But how?

The gospel of Jesus Christ.

A father is an image-bearer of our Heavenly Father. It is certain that how you love your children will serve as glimpses into God’s love for his children. Aim to make those as accurate as possible and proclaim to them what in you (and every single one of us) diminishes the Father’s image, namely a fallen nature in desperate need of saving. Give them the gospel.

It is possible to appear as a valiant father but be a coward in one’s home. Social platforms promote such misrepresentations where one can project themselves to be one way but in actuality be a sunken, puny vessel. One can profess Christ more on social media in a week than they can to their own child in months. It is evident which is harder. Yet a father, a man so enticed by the sovereign call of God to Jesus Christ, endulging daily in the Word of God, pleading for wisdom, proclaiming the Gospel to his household and all outside, working diligently in a broken world, and every single day putting on love and walking the perimeter of his family’s camp will be able to stand firm.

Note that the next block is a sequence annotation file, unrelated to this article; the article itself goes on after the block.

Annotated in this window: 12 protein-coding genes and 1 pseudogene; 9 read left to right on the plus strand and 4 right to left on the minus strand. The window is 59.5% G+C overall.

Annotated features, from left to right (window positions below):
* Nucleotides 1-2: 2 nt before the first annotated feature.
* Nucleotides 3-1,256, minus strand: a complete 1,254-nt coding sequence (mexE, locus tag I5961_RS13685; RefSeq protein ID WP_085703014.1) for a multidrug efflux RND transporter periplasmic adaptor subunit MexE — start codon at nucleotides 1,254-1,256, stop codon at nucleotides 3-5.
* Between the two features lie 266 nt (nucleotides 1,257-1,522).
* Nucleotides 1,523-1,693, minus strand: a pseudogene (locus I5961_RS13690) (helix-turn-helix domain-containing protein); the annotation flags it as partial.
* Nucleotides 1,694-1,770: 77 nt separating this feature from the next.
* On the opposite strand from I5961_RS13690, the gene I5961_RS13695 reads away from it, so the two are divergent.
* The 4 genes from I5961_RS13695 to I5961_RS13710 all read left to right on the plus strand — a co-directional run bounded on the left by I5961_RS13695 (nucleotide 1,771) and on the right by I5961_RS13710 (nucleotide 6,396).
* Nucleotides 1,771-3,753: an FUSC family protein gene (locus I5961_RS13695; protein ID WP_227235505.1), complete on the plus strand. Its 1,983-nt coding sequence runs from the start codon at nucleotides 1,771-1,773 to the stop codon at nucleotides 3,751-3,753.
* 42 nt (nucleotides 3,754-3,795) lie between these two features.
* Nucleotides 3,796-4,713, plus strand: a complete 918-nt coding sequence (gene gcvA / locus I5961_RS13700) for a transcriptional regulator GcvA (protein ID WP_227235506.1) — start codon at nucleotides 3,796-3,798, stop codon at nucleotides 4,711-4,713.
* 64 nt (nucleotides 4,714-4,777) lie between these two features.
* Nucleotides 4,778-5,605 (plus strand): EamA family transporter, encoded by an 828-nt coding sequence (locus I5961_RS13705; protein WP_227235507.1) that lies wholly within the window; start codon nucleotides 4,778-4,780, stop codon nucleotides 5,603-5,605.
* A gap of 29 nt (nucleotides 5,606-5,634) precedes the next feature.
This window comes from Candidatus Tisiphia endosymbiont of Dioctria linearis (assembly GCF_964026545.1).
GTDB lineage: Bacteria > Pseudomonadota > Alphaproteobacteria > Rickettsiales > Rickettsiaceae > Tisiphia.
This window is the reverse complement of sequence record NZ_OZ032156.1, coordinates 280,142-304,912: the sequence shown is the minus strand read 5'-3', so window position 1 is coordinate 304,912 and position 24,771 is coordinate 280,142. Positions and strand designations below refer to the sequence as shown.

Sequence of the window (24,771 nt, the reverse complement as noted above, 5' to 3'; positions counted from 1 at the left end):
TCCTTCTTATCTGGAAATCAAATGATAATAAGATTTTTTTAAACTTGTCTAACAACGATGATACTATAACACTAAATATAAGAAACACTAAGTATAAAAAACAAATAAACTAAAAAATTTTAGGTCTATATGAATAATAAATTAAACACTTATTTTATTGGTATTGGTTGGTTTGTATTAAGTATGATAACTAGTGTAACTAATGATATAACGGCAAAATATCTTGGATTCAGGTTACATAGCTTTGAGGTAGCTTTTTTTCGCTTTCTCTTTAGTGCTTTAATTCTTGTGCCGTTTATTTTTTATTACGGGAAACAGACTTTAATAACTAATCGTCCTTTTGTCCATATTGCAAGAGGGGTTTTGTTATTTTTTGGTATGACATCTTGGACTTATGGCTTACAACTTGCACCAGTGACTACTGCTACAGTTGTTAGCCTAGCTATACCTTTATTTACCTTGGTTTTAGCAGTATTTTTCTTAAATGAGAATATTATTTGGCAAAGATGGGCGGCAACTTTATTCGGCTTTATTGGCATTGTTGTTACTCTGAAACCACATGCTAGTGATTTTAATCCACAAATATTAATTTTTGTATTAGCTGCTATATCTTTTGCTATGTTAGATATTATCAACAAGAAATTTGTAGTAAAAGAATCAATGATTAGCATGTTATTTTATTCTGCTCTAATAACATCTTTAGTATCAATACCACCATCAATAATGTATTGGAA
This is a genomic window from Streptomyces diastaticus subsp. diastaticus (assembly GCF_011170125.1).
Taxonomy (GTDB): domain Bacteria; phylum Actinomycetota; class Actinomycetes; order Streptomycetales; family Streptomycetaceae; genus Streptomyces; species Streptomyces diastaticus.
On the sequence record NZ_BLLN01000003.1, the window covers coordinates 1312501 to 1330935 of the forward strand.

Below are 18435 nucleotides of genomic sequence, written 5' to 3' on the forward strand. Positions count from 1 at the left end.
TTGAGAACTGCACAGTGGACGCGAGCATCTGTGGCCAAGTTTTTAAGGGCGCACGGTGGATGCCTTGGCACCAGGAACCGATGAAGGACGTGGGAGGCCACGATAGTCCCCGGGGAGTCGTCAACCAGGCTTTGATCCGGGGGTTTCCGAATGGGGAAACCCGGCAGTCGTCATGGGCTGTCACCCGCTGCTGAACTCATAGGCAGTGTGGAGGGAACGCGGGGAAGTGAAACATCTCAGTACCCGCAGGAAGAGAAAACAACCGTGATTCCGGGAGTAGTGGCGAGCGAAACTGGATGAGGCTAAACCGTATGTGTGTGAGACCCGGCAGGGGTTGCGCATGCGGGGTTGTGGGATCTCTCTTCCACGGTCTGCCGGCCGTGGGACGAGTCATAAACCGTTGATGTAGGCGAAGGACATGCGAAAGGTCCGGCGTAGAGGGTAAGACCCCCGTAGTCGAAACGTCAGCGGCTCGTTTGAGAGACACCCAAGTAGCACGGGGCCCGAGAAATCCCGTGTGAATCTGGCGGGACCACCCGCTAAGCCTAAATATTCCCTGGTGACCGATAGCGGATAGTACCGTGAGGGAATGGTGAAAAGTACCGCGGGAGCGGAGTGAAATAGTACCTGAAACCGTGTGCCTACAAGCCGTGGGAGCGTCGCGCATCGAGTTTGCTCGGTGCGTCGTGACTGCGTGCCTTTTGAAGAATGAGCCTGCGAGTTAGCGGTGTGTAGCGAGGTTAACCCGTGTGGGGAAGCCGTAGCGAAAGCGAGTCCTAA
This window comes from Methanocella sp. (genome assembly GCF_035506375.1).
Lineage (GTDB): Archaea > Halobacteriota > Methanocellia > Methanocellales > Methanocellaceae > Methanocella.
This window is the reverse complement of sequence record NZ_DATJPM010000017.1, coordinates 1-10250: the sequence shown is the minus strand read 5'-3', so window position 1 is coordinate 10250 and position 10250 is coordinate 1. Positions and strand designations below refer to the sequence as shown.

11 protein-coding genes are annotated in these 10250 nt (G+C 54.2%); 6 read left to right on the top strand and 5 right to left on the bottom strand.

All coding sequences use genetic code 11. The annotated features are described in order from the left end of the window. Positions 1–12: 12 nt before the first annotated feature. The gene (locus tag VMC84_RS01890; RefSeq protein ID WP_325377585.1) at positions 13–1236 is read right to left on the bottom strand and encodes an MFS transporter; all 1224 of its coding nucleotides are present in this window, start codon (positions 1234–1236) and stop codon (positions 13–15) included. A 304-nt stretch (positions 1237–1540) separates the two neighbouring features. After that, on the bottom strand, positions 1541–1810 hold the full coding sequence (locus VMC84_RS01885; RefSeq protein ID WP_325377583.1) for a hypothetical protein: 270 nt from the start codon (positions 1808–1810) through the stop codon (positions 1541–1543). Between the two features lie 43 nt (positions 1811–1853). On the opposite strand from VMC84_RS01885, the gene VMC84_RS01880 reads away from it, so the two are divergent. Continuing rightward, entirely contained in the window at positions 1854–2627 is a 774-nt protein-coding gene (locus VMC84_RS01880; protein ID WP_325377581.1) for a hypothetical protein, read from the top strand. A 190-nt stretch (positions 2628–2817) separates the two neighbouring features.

Fathers, may the risen Lord and his imminent return give you keen awareness. May the bitterness of sin in yourself and your family so shake your soul that you are moved by the powerful working of the indwelling Spirit to fight against the enemy forces that are waiting to devour. May the Bible stand as your surest word and communing with God as your greatest duty. It will move you to action for your family’s good and God’s glory.

May your fatherhood brand your children’s hearts with such wantedness and love due to the power of Christ at work within you. Act like men.